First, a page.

The good is the enemy of the best

"The good is the enemy of the best." - anonymous quote I ran across this morning.
"The best is the enemy of the good." - Voltaire.

So which is it? It's probably both. In light of the first quote, we can never become so complacent that our way is "good enough." People and organizations must always strive to become better at whom they are and what they do. This is the center of continuous improvement and other process-centric improvement efforts. This idea is also the center of 3M and Google's efforts to set aside time for their employees to work on new (and different) ideas for products to help those organizations jump the boundaries of "we've always done it this way."

On the other hand, we don't want to spend so much time looking for the best that nothing happens. This is where I've heard the Voltaire quote used, particularly when railing against the idea of "best practices." The concern is that people and organizations spend so much time either trying to become the best or trying to find the best way to do something that they never actually get it done. As Hiebeler discussed at KMPro, there really are no true best practices, simply examples of best practices.

6 Comment(s)

jb said:

this reminds Me of a quote that I like - too heavenly minded to be any earthly good

me said:

The second quote is legitimate and makes a very important point, that is illustrated for instance by people who voted for Nader because Kerry wasn't leftist enough for them, increasing the chances of Bush, their least favorite choice. Nader was a poor choice for them because his election was impossible -- the point of the quote, that perfection isn't reachable.

As for the first quote, it would be better expressed as "the adequate is the enemy of the excellent".

Neil Saunders said:

I think that you have been so brainwashed by management-speak that you have utterly missed Voltaire's point, which is simply that true excellence must always be at war with (or unaccepting of) efficient mediocrity.

Marcel Kincaid said:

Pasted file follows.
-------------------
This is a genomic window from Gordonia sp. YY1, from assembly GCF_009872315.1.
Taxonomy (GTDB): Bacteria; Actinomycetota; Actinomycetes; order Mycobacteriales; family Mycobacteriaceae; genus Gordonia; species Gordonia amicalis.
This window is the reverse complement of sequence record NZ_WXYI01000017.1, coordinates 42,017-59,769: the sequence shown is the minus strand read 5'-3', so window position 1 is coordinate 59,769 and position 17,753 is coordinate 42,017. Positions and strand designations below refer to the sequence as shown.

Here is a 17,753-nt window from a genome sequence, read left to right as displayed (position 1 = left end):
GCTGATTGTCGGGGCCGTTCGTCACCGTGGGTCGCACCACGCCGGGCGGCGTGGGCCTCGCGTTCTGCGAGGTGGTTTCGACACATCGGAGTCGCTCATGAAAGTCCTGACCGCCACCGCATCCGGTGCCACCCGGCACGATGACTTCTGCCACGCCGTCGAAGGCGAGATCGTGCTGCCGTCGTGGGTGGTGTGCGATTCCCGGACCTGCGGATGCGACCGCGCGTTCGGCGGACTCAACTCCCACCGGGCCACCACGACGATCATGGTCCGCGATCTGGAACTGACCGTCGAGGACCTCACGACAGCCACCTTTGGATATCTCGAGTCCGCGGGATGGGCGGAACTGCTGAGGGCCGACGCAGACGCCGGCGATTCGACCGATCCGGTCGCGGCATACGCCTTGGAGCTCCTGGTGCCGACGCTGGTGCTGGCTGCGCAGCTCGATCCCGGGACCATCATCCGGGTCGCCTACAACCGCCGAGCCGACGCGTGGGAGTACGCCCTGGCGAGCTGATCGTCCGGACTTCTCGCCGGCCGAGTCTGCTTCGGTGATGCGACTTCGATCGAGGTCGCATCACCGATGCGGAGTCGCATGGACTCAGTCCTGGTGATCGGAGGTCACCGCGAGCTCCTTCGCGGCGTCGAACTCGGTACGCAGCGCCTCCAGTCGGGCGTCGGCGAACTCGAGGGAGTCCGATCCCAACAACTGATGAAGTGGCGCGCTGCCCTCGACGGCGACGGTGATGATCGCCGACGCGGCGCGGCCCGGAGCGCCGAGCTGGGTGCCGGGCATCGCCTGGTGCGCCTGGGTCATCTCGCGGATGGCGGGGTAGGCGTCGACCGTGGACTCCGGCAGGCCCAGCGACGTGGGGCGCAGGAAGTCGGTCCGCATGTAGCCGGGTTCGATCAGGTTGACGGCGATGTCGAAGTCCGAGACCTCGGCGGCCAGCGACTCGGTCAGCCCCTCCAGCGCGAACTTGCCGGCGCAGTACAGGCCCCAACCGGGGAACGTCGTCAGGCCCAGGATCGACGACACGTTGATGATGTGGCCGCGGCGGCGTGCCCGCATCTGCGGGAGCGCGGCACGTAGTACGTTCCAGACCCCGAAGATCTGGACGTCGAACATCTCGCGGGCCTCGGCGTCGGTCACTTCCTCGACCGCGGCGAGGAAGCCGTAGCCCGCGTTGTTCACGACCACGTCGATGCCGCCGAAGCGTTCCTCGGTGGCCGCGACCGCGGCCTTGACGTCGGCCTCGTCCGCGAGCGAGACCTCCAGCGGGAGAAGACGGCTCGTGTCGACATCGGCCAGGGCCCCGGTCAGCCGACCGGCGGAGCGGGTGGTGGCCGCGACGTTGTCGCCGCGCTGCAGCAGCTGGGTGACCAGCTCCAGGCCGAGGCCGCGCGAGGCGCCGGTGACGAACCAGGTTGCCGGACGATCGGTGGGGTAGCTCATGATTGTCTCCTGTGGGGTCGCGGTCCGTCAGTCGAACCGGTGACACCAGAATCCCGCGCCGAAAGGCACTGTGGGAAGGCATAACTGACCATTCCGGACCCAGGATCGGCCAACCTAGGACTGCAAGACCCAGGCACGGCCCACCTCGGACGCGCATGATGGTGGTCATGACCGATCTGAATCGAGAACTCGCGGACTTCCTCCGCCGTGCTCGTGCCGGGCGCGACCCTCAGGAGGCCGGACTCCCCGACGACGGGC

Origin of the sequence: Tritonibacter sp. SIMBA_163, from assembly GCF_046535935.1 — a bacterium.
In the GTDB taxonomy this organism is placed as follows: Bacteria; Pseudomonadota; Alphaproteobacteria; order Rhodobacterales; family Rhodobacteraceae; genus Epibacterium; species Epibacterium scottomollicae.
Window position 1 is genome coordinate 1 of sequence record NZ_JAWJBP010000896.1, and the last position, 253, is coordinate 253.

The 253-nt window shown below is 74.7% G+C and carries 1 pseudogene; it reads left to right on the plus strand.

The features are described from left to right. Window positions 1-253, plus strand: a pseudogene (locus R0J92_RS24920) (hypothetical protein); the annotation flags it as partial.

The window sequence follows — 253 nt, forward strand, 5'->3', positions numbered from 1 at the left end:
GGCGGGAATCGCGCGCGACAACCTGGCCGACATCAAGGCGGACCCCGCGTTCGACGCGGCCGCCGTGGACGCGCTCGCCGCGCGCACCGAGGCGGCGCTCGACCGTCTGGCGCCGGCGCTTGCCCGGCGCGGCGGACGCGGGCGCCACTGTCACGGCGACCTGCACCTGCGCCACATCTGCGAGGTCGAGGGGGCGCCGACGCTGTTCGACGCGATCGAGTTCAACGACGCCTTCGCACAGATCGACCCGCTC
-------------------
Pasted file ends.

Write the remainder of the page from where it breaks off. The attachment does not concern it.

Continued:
"I think that you have been so brainwashed by management-speak that you have utterly missed Voltaire's point, which is simply that true excellence must always be at war with (or unaccepting of) efficient mediocrity. "

Neil has posted this claim elsewhere, but it is baseless and stupid. As the March 6, 2006 10:38 PM comment notes, Neils' version corresponds to the anonymous quote, which is not at all what Voltaire meant.

Ned Netterville said:

The quotation, "the good is the enemy of the best," was credited by Alcoholics Anonymous co-founder, Bill Wilson, as having played a crucial role in keeping AA's a strictly voluntary organization in its service to suffering alcoholics. In the late 1930s, when AA was beginning to show signs that its program of sober AAs freely passing on their formula for recovery from alcoholism to others who still suffered was in danger of being compromised by Bill himself. Aware of the success Bill's AA program had been having sobering up chronic alcoholics, a hospital in NYC that treated alcoholism offered Bill a position on their staff at a time when he desperately needed work after years of unemployment. When he excitedly reported the hospital's lucrative offer to his fellow members of the buddying NYC AA group, they threw cold water on the idea of him "commercializing" the AA program, which had saved their lives, and in which freely offering their experience of recovery to others was considered a vital component in their own recovery as well as to the future growth of AA. While truly sympathetic to Bill's financial plight, they argued against Bill accepting the offer. As he tells it, he was persuaded not to accept the position when one of the members pointed out that while the job would be good for Bill, it could have a damaging effect on the AA program he had worked so hard to develop citing that anonymous quote.

Sharon S. Author Profile Page said:

To Ned Netterville: I just came from a meeting where we read the Second Tradition. When we broke up into smaller groups, I asked them if anyone knew what "the good is the enemy of the best" meant. Nobody knew. I said I would get on the Web and see if anybody knew. There was your most eloquent answer to my question. Thank you so much.

Leave a comment


Previous entry: Uh oh: Information overload does not exist

Next entry: Visibility as a critical management skill

Picture a steaming coffee cup. Better yet, grab one and have a read!

KJolt Memberships

Follow jackvinson on Twitter

View Jack Vinson's profile on LinkedIn